The more I practice as a physical therapist and work with all kinds of different people, the more I realize how important and powerful words are. About a month ago, I was reminded of this when I was working with a young man who has had a wide range of persistent pain and physical limitations for many years that have significantly changed his life for the worse. It even got to the point where he had to quit a job after one day of work.
Everything began when he was in high school and had surgery on his feet. Since then there has been a cascade of events and misinformation that has landed him where he is today. He sought help from a number of different practitioners over this time but one of the episodes stands out. At one point a comment was made about his feet and how they were forever changed due to the surgeries. His "foundation" was permanently altered and he would have to make changes in his lifestyle. Fast forward to now and these words have been in his head for a long time influencing his life in ways that the practitioner probably never expected. For example, he wasn't sure if he could or should run even though he wanted to.
Now I am sure there was no intent by the practitioner to create this kind of reaction but it is a perfect illustration of what words can do and the power that we, as healthcare providers, can wield. Voltaire famously said, (or Uncle Ben from Spiderman if you prefer), "With great power comes great responsibility," and I am completely convinced of this as a physical therapist. When a client enters my office, there is an expectation that I am an expert in my field and have answers to his/her questions. My words have weight and meaning, and because of this, can be extremely influential both positively or negatively. I do not take that idea lightly and for that reason, I do my best to choose my words very carefully in order to have the best outcomes possible. Ultimately, my goal is to dispel fears and myths and use language and education as another powerful tool to help my clients reach their goals.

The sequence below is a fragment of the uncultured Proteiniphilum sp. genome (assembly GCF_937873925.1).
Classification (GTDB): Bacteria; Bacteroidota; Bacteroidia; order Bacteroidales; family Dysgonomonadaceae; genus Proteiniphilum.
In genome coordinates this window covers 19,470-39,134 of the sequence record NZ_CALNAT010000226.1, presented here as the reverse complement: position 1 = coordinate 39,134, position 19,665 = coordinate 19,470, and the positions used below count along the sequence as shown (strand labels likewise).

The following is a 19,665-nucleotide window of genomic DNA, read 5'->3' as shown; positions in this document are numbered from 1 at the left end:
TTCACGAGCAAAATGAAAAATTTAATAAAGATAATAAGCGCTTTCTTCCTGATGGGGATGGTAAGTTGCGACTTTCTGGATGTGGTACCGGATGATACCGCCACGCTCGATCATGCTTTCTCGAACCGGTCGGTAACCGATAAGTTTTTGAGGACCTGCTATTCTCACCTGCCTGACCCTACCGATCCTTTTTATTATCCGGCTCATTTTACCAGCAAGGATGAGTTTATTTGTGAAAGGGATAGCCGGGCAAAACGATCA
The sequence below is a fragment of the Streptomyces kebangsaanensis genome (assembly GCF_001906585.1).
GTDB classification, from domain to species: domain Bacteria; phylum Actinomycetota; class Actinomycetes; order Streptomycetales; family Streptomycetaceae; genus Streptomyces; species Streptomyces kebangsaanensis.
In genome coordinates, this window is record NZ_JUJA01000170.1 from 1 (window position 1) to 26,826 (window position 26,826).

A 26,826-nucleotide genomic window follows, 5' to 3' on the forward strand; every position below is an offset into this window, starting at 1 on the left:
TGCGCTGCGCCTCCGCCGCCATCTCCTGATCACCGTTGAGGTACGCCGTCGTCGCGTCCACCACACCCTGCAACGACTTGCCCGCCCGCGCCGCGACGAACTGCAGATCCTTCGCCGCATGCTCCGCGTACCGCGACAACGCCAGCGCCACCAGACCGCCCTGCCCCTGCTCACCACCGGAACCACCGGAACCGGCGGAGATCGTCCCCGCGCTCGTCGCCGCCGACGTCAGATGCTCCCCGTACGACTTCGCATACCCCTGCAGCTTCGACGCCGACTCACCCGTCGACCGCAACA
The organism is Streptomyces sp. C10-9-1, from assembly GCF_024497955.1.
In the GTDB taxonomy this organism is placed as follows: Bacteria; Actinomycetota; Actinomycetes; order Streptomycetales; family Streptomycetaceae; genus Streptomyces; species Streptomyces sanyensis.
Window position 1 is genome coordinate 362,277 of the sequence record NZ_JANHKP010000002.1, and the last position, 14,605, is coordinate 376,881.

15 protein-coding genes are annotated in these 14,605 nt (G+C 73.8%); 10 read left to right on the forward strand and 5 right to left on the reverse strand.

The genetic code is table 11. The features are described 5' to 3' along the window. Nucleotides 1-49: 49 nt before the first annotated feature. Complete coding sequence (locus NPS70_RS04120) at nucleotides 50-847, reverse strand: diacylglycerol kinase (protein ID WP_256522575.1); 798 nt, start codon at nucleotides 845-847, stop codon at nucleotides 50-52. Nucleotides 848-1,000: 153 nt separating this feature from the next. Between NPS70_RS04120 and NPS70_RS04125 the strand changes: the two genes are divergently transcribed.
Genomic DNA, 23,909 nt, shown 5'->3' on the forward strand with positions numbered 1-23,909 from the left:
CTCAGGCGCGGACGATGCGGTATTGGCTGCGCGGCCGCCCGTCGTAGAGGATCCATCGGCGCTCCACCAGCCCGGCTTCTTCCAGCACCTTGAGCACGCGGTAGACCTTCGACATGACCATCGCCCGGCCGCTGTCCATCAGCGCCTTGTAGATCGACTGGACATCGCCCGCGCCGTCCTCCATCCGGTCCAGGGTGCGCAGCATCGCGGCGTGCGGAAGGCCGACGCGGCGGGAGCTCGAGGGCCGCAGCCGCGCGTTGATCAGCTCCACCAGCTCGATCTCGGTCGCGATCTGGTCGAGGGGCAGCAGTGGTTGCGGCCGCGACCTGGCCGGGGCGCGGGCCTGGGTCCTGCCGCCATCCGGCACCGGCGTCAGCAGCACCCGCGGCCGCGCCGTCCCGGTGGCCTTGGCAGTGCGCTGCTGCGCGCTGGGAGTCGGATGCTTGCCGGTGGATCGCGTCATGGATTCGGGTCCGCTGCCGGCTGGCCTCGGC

As the consumer, you have the power to ask questions and understand the reasoning behind what myself or any other healthcare practitioner is saying. (To be clear, I am obviously not talking about emergency situations.) It is important to ask 'why' if something does not make sense. It is healthy to have some skepticism to protect yourself when you hear or read something that does not make sense, rubs you the wrong way or is flat out wrong. That is the beauty of the second opinion. You can choose what the right fit is for you based on a number of factors, words and language being one of them.
Whether I was the second, third or fourth opinion, I am glad that this young man was able to find me and finally get help, advice and guidance that has reversed some of the negative consequences already. The situation was a great reminder and learning tool for me and I hope it will be useful for you as well.
Knowledge = Power; Share The Power:
Dr. Greg Cecere
Your personal physical therapist, movement educator and knowledge dispenser.
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The contents of this blog is meant for educational purposes only. Momentum Physical Therapy of New Paltz and Dr. Greg Cecere are not responsible for any harm or injury that may occur due to any information on this blog as it is by no means a substitute for a thorough evaluation by a medical professional.